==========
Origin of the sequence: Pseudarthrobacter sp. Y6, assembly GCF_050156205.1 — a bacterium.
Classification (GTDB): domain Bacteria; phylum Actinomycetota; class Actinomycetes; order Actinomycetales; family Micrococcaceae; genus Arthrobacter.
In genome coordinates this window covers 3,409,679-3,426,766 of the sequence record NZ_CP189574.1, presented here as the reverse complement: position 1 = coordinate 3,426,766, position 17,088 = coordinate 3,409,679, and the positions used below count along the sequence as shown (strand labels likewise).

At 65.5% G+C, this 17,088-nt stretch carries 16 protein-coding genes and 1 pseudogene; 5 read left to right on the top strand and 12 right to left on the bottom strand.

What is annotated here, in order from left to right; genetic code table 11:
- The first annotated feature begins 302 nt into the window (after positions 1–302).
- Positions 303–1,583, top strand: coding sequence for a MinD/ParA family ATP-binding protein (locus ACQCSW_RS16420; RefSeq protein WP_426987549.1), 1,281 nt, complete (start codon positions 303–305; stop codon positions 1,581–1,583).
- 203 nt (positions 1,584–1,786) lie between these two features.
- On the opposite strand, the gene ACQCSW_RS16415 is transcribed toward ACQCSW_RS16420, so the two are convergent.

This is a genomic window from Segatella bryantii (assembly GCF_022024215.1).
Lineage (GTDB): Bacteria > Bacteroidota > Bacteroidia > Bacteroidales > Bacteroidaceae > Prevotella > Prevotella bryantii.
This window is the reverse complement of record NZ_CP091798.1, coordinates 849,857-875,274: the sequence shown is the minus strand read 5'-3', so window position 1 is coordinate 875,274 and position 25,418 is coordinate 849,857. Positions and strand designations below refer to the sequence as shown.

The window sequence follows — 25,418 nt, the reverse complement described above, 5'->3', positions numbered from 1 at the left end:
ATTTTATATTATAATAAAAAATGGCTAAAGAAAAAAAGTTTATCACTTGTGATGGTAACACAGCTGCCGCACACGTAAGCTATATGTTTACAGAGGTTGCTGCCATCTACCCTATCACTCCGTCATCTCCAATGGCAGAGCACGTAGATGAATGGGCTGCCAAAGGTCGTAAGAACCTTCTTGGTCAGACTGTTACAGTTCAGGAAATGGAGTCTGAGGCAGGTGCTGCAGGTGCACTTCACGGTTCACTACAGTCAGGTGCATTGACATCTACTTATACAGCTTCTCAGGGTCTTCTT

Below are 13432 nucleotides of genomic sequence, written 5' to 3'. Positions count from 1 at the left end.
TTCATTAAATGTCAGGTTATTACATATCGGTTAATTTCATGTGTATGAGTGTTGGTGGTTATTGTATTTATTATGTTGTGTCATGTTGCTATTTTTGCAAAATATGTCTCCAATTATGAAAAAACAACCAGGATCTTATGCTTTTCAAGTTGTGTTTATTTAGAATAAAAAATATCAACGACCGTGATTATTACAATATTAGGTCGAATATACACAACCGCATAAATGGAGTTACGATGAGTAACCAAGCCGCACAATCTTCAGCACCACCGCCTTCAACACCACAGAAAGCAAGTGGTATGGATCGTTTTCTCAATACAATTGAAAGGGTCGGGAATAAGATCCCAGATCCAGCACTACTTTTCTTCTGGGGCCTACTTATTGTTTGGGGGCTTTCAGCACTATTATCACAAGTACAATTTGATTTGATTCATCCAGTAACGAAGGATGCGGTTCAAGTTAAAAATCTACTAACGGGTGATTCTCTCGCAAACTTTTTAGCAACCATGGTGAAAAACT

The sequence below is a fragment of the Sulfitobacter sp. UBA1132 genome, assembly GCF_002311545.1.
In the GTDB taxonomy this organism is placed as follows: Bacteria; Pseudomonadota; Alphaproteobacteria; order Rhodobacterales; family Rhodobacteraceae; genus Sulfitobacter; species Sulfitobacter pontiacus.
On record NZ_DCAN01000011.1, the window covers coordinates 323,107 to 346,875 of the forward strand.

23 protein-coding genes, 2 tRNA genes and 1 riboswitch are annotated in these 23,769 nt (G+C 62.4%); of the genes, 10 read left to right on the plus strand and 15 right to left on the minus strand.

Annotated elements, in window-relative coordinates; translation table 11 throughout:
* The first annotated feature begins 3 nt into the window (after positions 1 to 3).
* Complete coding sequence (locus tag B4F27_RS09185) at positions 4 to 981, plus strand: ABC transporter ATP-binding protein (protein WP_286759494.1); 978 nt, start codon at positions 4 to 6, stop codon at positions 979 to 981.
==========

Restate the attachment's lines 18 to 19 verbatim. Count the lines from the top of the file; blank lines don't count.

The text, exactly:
In the GTDB taxonomy this organism is placed as follows: Bacteria; Pseudomonadota; Alphaproteobacteria; order Rhodobacterales; family Rhodobacteraceae; genus Sulfitobacter; species Sulfitobacter pontiacus.
On record NZ_DCAN01000011.1, the window covers coordinates 323,107 to 346,875 of the forward strand.